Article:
Sunday, May 12, 2013
Saturday, May 11, 2013
One of the cool places my friend took me was to the private cemetery of the mine owner. I certainly never would have found that on my own... A short drive out of town, up a quiet road, climb over a cable fence, walk through the woods and there it was, the Fitch cemetery. It's a good thing I had a tour guide!!!
I have to wonder about this grave. Unlike the others there was no headstone, just a tiny metal marker. At first I thought maybe it was a baby who died but the plaque said Aubrey Fitch 1852-1927... I have to wonder it he was the blacksheep of the family or something and that is why his marker was so tiny.
The uppermost building is the Tintic Goldminers Inn
Thursday, May 09, 2013
I consider myself lucky in my ability to connect with interesting people on my travels. Running into the property owners son (I think his name was Rocky) got us inside the cool old Eureka buildings and told some interesting tales and history.
First an old bar. A bar with a well in the middle of it. I have never seen an indoor well. We were told the well wasn't really used for drinking water, but as a place ot hide the moonshine during prohibition. It was also the place where the guns of disarmed drunks ended up. A door in the back of the bar went to a caves in room that was said to have housed the stills. The rooms were filled with interesting antiques and memorabilia. As we walked out he pointed out the staircase that led from outside to the second floor, and also had a door into the bar. Apparently the upstairs was a brothel, but back in the day women were not allowed into the bar, so the the bar door had to open into the stairwell for easy access to the women upstairs.
The next building we got access to was being remodeled into a gallery that displayed Billy Baum's (who owned the building) artwork, and other historic items and old photographs of the old mining town. Rocky told us interesting stories about the photographs, I wish I could remember them all.
Monday, May 06, 2013
My rehab photography excursion to Eureka ended up being much more interesting than I expected it to be. Believe it or not I actually know someone in Eureka. (Population 674 in 2011 according to the census bureau.) Jayme. a high school student, is a fellow beadmaker who know through our local lampwork group. His parents own the Tintic Goldminers Inn Bed and Breakfast. When I decided to head to Eureka I messaged him to ask for suggestions, and he invited me to come visit the B&B and volunteered to show me around town.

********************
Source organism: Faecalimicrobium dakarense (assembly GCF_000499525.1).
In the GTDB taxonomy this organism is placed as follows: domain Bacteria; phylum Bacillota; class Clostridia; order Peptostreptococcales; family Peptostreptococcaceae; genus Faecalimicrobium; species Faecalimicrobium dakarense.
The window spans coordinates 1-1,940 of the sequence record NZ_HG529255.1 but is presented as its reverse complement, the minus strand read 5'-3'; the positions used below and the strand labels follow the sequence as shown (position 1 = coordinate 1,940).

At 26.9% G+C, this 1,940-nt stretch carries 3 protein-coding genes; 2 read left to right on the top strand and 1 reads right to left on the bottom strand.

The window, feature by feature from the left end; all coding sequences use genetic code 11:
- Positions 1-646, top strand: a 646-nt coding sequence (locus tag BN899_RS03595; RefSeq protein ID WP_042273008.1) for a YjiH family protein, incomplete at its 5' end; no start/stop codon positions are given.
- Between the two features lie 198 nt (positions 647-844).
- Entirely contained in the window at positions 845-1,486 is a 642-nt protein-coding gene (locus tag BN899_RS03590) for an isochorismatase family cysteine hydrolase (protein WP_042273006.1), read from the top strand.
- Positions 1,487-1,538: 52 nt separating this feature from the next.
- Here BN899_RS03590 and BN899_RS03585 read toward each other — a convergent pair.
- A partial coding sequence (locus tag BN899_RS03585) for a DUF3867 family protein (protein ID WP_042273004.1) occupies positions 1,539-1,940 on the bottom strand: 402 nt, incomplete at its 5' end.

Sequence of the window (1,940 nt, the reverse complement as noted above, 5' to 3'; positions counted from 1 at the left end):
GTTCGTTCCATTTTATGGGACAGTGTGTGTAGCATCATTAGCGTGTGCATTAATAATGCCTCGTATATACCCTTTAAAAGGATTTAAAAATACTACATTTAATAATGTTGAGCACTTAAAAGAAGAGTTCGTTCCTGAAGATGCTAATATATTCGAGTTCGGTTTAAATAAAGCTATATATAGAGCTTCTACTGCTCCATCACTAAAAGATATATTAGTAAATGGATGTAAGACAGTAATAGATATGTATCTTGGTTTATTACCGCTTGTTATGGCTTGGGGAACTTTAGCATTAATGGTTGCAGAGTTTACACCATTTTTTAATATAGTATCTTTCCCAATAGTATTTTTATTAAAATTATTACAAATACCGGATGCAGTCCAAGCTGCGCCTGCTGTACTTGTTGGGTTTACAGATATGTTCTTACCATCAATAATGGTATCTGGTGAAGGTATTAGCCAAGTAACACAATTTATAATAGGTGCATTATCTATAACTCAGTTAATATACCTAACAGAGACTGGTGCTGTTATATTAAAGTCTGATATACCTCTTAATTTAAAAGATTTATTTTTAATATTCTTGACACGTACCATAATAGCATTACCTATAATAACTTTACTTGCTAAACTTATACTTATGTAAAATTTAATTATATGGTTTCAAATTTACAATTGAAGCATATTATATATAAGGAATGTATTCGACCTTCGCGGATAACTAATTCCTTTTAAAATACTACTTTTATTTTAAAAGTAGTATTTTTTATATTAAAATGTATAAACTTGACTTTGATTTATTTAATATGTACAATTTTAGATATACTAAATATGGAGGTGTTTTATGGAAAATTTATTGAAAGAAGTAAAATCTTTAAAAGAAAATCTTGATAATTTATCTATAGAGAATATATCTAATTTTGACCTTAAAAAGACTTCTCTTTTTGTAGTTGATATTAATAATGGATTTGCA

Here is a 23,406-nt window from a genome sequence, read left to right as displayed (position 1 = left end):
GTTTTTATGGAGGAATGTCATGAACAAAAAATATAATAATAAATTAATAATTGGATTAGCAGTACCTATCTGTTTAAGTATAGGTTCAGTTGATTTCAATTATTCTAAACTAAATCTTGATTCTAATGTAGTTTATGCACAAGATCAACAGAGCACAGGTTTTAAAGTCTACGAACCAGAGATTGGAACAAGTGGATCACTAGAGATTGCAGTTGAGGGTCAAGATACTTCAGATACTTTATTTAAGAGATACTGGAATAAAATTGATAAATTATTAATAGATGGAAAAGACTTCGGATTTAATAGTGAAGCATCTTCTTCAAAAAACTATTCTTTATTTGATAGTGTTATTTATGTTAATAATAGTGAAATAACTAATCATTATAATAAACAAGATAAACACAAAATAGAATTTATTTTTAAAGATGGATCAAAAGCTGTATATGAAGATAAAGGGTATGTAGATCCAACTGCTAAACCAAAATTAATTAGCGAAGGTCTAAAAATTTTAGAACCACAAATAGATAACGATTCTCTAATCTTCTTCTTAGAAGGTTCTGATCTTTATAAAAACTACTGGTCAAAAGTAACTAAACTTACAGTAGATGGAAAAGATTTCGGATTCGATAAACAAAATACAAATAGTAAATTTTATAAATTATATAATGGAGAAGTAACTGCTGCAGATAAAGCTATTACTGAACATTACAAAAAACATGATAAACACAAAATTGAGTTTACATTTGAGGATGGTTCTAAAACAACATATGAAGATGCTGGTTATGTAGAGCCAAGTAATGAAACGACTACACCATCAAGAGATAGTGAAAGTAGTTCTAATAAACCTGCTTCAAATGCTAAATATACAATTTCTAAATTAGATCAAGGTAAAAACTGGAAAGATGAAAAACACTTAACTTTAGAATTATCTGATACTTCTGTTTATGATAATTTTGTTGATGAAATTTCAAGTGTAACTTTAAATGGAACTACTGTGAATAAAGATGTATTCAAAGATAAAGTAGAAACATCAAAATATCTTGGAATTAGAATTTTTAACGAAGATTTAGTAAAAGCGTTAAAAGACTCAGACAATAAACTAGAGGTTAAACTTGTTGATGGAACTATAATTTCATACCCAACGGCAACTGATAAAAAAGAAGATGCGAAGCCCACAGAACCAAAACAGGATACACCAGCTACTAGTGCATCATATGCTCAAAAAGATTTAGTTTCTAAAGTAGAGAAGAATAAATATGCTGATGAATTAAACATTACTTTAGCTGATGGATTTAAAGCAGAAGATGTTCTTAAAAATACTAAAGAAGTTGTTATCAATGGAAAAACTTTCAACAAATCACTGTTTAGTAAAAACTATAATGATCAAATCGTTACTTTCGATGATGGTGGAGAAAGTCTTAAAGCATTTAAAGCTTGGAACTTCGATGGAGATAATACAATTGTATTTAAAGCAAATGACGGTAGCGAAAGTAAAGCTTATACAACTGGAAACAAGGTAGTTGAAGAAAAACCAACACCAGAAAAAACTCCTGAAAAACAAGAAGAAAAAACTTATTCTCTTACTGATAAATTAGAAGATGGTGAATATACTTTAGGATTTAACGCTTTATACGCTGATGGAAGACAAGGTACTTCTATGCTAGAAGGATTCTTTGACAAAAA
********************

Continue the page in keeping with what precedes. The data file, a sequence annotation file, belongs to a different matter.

The old mining town of Eureka is quickly becoming ghost town. Most of the buildings are vacant and in disrepair, yet still give off he vibe of town rich in history. We had a lucky day, much to Jayme's surprise, the mining museum was open for us to visit. Then we bumped into some old fellows, sons of Billy Baum, the man who owns and is trying to restore these old buildings, who invited us to poke around inside and treated us to many interesting stories of the history of Eureka. I just love these chance meetings with interesting people. I have more pictures to come, but first some shots of Main Street Eureka.
Sunday, May 05, 2013
The view from the west side of Utah Lake.Ever since a trip to Great Basin National Park many years ago. where, on the return home. we drove the 'back way', through Eureka and around the west side of Utah Lake, I have wanted to head back there with my camera. Since I needed to head south for wedding reception I decided to make a day of it, drive the long, long away around and have a little photo safari. I always regretted not stopping for pictures of this old Sinclair Station years ago. The memory of that cool old place it was haunted me ever since. Wishing I had stopped. I was thrilled when I got to Elberta, Utah and found it still existed. There's not much in Elberta.. the old Sinclair and he boarded up remnants of a much more modern gas station.